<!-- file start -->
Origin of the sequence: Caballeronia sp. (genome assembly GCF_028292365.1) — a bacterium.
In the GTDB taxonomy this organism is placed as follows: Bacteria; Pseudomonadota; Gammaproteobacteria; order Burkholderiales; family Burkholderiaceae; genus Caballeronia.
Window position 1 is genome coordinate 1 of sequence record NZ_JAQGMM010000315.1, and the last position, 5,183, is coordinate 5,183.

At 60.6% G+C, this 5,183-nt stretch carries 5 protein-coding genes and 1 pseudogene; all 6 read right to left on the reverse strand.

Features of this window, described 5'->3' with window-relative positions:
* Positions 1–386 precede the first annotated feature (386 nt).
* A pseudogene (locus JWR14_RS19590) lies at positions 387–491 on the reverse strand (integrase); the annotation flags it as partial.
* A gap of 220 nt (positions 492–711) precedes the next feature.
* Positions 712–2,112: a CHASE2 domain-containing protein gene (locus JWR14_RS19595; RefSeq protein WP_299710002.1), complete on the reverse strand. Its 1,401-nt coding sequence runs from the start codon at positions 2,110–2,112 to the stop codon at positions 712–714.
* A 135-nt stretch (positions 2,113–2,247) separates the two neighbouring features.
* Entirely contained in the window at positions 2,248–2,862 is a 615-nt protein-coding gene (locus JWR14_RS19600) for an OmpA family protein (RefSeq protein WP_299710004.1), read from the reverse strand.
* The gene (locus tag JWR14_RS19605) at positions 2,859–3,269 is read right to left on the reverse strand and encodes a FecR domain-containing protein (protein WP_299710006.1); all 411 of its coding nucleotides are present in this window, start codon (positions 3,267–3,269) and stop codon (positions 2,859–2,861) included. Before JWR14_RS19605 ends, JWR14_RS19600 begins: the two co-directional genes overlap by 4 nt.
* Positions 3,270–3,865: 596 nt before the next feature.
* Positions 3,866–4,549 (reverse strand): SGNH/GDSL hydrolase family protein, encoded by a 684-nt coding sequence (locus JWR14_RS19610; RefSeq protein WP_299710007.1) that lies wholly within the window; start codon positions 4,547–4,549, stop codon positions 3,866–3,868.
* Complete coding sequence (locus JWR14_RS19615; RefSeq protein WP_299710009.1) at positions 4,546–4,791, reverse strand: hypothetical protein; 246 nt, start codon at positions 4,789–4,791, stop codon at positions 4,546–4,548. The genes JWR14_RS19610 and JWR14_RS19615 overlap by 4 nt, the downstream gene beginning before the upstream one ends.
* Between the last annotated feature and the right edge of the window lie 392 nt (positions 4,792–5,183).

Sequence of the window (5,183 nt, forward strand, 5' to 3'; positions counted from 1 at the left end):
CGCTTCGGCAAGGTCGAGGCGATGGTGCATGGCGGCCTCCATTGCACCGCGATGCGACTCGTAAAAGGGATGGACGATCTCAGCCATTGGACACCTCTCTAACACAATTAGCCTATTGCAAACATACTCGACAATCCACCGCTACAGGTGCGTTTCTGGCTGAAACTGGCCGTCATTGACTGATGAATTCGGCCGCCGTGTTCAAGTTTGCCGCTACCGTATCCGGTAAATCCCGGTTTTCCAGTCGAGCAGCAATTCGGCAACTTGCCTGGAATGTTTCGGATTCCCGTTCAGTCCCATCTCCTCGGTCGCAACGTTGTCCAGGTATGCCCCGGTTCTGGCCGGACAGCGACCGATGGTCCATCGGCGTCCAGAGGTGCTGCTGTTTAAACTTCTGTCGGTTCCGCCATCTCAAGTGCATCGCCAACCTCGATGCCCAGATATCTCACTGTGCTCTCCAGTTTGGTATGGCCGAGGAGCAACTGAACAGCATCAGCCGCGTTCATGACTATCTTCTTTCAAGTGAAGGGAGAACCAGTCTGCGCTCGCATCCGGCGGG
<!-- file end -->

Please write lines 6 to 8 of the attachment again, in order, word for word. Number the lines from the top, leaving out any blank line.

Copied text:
* Positions 1–386 precede the first annotated feature (386 nt).
* A pseudogene (locus JWR14_RS19590) lies at positions 387–491 on the reverse strand (integrase); the annotation flags it as partial.
* A gap of 220 nt (positions 492–711) precedes the next feature.